The US military largely has lifted its 1994 ban on women serving in combat units, according to the Department of Defense. It is another sweeping change since President Barack Obama removed a ban on gay troops.
Outgoing US Defense Secretary Leon Panetta announced the move in a statement on Thursday.
"The Department's goal in rescinding the rule is to ensure that the mission is met with the best-qualified and most capable people, regardless of gender," Panetta said.
"Women have shown great courage and sacrifice on and off the battlefield, contributed in unprecedented ways to the military's mission and proven their ability to serve in an expanding number of roles."
The White House says Obama is supportive of the measure. Press Secretary Jay Carney told reporters Thursday that the president believes the country should continue to remove "unnecessary gender-based barriers to service."
The policy change is expected to mainly apply to the Army and the Marine Corps, which recently opened infantry officer training to women.
The Air Force and Navy have already lifted most prohibitions, with women already finding themselves in battlefield incidents when they are "attached" to ground units in situations where clear front lines no longer exist.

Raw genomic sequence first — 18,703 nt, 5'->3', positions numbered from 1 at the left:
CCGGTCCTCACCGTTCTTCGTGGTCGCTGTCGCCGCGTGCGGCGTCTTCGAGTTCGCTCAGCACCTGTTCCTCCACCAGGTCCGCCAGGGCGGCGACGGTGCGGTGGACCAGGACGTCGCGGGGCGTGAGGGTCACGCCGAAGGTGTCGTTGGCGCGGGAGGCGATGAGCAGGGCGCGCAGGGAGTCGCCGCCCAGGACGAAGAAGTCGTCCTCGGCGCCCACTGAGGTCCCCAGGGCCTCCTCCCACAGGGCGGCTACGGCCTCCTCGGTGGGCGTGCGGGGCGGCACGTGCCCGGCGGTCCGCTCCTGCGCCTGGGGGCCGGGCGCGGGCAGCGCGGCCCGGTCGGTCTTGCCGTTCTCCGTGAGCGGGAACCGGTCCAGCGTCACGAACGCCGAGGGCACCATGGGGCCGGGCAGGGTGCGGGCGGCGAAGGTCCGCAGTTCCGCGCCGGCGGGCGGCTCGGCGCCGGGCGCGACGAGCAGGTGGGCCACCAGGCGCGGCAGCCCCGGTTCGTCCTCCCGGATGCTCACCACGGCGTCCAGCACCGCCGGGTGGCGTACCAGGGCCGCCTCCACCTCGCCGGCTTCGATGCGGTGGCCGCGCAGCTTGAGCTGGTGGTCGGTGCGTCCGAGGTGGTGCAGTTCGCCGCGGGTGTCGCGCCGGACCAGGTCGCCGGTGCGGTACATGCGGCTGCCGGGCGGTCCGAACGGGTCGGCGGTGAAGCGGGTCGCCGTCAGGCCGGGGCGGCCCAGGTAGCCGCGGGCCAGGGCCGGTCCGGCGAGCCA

The move removes another societal barrier in the US armed forces. In 2011, the Pentagon scraped its "Don't Ask, Don't Tell" ban on gays and lesbians serving openly in the military.
Female casualties 2 percent
During the 1990-91 Gulf war women served aboard aircraft, helicopters and naval ships. Since the US-led invasions of Afghanistan and Iraq in 2001 and 2003, 84 US servicewomen have been killed in hostile incidents. That represents about 2 percent of US casualties in Afghanistan and Iraq.
Women currently make up 14.5 percent of US troops on active duty, or about 204,000 people, according to Pentagon data. Over the past 11 years, 300,000 have been deployed in war efforts.
Pressure from rights groups
Last November, the American Civil Liberties Union filed a suit to press the Pentagon to end the combat exclusion policy adopted in 1994. Right-leaning commentators, however, questioned whether mothers in uniform - especially single parents - should be sent into combat.
Democratic lawmaker Tammy Duckworth, a former Black Hawk helicopter pilot who lost both her legs in the Iraq war, hailed the change.
"America's daughters are just as capable of defending liberty as her sons. Lifting the ban on women in combat is good for our nation," Duckworth said in a social network message.
Women already serve several countries in combat roles, notably in Israel and Canada. In 2010, Britain decided it would not change rules excluding women from infantry and combat teams. Officials say demand from women for jobs in the military alliance NATO remain very low.
ipj/msh (Reuters, AFP, AP)